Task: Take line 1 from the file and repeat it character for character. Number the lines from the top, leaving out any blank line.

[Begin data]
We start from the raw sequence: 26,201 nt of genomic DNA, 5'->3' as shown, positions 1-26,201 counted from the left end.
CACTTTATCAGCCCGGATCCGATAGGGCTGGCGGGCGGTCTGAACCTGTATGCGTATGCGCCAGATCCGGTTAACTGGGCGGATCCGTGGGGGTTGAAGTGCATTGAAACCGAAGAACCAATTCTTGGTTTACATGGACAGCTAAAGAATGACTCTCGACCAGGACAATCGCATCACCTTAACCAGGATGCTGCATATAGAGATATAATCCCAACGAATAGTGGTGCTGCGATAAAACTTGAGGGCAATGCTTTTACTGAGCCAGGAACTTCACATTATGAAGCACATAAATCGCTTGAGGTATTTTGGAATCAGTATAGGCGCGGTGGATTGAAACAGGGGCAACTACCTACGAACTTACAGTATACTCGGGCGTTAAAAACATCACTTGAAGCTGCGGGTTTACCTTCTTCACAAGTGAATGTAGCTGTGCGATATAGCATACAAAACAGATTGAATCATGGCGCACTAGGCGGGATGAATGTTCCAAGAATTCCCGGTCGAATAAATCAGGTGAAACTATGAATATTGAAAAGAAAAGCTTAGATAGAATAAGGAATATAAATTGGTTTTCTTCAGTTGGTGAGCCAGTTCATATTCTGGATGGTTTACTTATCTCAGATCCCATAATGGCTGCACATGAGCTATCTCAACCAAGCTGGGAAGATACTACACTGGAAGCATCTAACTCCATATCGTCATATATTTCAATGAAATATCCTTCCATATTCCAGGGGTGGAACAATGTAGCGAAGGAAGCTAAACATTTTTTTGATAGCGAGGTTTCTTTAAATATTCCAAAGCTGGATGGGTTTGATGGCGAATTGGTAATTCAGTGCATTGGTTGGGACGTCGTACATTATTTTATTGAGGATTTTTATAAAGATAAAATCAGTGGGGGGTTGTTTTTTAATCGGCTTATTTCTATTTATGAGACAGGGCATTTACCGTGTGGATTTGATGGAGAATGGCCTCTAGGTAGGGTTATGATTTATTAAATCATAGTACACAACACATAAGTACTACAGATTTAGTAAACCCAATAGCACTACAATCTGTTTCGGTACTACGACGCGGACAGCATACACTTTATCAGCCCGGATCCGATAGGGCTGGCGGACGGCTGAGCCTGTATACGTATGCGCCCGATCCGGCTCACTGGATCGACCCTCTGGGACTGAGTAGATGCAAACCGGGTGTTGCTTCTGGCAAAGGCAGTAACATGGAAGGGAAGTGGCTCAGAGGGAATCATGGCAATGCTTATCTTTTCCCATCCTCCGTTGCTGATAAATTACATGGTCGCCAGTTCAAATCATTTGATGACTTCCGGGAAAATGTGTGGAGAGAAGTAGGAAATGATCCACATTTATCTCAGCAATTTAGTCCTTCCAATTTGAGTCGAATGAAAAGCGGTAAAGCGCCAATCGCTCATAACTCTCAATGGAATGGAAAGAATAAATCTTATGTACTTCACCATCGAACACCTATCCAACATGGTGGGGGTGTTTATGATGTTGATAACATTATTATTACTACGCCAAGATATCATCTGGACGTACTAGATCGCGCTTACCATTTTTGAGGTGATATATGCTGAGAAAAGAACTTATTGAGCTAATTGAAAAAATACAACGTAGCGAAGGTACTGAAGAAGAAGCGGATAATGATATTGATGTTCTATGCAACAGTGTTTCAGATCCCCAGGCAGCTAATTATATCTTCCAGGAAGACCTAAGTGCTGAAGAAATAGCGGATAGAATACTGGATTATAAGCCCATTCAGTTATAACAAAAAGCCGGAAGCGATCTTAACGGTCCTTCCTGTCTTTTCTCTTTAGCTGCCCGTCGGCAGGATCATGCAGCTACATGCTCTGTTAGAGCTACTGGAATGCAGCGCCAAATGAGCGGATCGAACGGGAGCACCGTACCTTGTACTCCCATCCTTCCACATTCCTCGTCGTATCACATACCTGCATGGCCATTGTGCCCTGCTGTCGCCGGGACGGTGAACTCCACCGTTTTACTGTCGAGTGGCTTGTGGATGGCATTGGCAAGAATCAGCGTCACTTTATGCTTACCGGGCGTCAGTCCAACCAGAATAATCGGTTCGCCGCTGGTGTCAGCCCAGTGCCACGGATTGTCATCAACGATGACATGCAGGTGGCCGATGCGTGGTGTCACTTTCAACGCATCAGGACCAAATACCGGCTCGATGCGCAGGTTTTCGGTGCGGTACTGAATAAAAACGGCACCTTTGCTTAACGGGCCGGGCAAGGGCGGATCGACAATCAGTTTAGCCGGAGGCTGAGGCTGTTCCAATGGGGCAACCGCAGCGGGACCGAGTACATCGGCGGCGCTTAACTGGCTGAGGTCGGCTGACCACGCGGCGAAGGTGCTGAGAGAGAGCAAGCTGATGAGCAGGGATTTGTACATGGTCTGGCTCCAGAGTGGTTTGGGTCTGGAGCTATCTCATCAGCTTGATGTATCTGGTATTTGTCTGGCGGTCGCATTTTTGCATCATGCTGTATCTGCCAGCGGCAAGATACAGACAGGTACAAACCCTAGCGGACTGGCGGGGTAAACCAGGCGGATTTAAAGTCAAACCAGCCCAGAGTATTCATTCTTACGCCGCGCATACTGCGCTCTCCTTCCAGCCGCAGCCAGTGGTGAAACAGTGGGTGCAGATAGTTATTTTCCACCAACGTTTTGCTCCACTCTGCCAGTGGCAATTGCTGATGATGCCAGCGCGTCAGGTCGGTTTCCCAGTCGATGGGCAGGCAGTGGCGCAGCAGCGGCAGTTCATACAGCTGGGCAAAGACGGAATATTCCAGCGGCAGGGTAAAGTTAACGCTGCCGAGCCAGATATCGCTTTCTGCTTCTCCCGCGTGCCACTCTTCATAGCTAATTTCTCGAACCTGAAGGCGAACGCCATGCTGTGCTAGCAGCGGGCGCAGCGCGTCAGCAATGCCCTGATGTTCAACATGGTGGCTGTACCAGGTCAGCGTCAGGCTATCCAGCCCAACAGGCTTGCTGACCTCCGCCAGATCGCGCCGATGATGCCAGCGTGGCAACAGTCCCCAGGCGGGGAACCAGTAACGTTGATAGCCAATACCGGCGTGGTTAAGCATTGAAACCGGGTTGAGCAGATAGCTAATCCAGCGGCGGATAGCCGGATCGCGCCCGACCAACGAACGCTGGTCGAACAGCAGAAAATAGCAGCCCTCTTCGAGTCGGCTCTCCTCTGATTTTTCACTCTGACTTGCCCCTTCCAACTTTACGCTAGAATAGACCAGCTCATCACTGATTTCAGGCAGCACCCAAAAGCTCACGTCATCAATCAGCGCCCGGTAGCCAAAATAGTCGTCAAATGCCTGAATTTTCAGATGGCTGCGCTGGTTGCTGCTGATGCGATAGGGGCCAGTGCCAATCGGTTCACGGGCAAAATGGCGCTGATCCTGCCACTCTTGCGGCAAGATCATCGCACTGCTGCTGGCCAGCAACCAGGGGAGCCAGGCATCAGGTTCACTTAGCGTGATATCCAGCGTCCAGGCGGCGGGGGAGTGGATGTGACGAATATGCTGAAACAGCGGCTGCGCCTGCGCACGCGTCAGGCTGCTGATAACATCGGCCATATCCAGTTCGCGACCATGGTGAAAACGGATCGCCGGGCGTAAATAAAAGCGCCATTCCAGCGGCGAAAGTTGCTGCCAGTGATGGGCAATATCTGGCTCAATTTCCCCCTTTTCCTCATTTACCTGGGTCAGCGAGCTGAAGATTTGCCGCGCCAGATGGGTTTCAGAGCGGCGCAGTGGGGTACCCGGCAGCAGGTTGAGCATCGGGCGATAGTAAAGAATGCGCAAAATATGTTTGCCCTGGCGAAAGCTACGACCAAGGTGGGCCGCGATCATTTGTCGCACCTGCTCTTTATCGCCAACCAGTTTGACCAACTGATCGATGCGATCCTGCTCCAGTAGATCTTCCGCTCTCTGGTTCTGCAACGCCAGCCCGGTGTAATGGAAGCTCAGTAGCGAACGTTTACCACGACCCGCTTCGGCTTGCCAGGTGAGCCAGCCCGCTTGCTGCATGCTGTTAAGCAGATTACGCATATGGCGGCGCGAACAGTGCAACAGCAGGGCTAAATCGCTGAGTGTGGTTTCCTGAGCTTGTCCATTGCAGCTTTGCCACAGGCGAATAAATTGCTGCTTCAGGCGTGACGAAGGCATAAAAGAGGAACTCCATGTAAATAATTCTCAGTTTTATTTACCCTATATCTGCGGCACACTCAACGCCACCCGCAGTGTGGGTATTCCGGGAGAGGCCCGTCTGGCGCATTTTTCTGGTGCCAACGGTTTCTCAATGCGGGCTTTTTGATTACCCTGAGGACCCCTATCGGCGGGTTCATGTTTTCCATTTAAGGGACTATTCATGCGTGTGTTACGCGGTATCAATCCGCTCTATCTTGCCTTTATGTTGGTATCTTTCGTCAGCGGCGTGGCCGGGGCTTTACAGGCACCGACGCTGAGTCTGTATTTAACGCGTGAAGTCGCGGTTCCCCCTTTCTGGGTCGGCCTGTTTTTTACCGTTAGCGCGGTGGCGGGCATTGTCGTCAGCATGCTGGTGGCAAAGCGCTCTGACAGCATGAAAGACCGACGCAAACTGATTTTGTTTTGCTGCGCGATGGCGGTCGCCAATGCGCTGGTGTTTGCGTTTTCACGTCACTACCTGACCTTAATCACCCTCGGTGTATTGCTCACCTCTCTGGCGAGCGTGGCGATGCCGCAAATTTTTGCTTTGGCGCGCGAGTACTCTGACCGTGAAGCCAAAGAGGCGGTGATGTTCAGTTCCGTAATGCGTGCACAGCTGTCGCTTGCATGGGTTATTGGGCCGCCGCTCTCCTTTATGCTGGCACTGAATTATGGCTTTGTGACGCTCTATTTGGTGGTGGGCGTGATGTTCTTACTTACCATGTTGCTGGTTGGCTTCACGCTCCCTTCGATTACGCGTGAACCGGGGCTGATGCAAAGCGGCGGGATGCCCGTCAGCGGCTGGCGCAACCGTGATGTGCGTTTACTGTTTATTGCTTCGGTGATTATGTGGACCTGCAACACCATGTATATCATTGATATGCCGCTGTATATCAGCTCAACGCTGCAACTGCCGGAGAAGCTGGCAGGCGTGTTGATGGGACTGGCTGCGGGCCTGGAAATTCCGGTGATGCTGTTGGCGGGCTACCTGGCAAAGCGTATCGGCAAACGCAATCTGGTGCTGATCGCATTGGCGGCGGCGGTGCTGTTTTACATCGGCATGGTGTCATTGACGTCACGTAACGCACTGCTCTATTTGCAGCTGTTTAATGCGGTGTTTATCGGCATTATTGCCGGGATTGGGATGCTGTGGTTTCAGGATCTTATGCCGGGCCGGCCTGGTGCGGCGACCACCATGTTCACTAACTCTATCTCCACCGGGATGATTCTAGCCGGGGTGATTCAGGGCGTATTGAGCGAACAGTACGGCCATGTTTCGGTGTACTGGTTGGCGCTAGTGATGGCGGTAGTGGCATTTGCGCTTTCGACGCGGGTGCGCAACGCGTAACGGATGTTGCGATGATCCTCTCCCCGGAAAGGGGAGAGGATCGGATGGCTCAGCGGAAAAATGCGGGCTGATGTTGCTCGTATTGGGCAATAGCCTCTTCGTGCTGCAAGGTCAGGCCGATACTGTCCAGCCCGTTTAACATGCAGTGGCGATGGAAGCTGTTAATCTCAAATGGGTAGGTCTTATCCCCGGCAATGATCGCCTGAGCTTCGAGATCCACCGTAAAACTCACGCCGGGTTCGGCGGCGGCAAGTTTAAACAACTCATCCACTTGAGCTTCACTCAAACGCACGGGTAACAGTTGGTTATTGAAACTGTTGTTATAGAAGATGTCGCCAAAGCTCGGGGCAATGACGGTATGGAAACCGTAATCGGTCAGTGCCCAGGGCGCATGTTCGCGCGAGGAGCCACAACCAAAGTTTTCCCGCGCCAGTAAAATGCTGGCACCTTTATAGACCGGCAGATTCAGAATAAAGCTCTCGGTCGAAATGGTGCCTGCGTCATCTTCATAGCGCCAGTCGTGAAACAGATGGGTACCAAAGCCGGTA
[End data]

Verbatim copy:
We start from the raw sequence: 26,201 nt of genomic DNA, 5'->3' as shown, positions 1-26,201 counted from the left end.